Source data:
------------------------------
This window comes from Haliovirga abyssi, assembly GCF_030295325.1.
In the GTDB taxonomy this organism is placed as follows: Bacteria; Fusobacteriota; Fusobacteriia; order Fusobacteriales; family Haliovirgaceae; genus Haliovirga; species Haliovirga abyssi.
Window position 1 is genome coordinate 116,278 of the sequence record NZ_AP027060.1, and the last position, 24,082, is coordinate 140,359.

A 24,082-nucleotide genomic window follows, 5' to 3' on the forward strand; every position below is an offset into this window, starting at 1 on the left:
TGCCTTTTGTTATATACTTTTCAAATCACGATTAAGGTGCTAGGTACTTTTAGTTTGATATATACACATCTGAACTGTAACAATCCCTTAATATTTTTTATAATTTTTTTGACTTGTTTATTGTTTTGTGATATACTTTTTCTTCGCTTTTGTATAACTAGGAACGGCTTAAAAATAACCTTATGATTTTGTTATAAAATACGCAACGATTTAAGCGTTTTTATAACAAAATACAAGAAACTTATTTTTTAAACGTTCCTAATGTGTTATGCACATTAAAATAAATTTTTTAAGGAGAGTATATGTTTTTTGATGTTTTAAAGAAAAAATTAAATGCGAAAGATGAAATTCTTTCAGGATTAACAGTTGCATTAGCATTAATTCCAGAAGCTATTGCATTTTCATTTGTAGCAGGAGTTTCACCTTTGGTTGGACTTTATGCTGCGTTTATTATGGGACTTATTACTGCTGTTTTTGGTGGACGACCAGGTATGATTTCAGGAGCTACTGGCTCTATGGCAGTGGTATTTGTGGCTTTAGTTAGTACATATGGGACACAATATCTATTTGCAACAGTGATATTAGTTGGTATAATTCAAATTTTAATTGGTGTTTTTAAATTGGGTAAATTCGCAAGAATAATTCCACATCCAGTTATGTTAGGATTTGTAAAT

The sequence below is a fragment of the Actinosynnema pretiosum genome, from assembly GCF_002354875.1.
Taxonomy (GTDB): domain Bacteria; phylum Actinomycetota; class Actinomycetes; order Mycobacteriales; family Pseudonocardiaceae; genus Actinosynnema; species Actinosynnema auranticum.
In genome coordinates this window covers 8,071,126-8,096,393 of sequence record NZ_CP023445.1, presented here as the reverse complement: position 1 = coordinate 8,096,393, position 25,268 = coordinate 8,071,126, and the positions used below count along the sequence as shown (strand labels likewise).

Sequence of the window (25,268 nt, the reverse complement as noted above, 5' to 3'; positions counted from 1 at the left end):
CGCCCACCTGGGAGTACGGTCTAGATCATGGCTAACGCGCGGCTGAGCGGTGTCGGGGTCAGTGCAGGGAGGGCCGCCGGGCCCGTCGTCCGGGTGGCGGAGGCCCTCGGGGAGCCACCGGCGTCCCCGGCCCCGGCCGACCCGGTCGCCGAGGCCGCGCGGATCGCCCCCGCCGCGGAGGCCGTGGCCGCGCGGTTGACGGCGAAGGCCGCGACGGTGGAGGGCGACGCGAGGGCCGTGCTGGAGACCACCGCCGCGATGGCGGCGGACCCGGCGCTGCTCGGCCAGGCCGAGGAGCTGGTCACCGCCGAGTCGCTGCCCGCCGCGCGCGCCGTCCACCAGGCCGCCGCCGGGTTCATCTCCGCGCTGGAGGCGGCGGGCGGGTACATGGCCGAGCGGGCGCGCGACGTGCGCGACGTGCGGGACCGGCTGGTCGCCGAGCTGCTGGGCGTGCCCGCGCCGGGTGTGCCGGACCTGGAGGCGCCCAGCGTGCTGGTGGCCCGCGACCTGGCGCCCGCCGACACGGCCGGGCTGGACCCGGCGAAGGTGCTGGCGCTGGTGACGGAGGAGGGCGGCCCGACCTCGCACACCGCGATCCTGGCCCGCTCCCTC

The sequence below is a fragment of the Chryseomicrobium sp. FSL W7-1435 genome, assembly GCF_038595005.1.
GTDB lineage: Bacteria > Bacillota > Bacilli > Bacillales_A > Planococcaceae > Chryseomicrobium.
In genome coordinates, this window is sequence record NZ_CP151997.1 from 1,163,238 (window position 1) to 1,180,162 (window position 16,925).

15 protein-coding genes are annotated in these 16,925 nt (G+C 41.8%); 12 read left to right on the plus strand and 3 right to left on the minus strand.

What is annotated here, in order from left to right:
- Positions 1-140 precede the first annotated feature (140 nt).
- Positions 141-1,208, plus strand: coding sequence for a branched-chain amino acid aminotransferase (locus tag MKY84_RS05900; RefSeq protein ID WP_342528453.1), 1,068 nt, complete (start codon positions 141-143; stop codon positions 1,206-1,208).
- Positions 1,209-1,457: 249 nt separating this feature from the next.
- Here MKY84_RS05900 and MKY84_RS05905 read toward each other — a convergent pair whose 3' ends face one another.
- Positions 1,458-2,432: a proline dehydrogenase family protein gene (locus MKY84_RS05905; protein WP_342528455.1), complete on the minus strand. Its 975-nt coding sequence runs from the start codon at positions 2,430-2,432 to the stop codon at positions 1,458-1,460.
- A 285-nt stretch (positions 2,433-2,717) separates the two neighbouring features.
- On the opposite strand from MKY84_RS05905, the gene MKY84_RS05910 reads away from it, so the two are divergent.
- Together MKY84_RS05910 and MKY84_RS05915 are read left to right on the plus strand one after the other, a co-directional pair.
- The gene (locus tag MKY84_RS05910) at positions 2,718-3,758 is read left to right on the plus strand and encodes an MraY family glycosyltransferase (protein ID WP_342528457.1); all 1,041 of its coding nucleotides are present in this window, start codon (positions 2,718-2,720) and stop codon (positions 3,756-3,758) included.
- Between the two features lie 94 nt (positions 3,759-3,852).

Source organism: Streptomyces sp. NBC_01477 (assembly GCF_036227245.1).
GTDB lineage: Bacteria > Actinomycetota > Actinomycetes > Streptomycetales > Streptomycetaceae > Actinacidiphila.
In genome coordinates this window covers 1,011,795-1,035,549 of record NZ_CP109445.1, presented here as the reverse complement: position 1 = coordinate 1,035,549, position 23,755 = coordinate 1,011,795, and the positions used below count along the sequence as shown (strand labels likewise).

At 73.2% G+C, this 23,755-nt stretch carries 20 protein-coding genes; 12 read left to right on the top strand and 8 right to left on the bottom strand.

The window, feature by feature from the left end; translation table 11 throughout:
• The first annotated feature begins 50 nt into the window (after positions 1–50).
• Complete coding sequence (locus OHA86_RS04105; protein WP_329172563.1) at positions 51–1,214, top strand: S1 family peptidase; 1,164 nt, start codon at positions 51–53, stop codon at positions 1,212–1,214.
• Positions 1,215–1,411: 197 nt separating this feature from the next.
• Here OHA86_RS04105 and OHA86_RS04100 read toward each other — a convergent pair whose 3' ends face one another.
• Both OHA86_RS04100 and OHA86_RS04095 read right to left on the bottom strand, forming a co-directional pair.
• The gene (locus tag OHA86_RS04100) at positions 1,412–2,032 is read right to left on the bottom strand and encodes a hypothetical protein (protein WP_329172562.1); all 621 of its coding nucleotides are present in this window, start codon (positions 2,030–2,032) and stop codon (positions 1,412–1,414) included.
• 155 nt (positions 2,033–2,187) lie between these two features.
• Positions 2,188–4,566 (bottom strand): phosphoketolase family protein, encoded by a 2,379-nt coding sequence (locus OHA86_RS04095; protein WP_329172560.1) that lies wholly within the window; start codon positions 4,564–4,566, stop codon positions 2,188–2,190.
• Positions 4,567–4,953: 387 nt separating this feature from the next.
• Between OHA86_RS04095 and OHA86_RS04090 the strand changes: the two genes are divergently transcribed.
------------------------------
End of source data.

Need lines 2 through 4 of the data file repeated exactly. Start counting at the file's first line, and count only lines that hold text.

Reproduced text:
In the GTDB taxonomy this organism is placed as follows: Bacteria; Fusobacteriota; Fusobacteriia; order Fusobacteriales; family Haliovirgaceae; genus Haliovirga; species Haliovirga abyssi.
Window position 1 is genome coordinate 116,278 of the sequence record NZ_AP027060.1, and the last position, 24,082, is coordinate 140,359.

A 24,082-nucleotide genomic window follows, 5' to 3' on the forward strand; every position below is an offset into this window, starting at 1 on the left: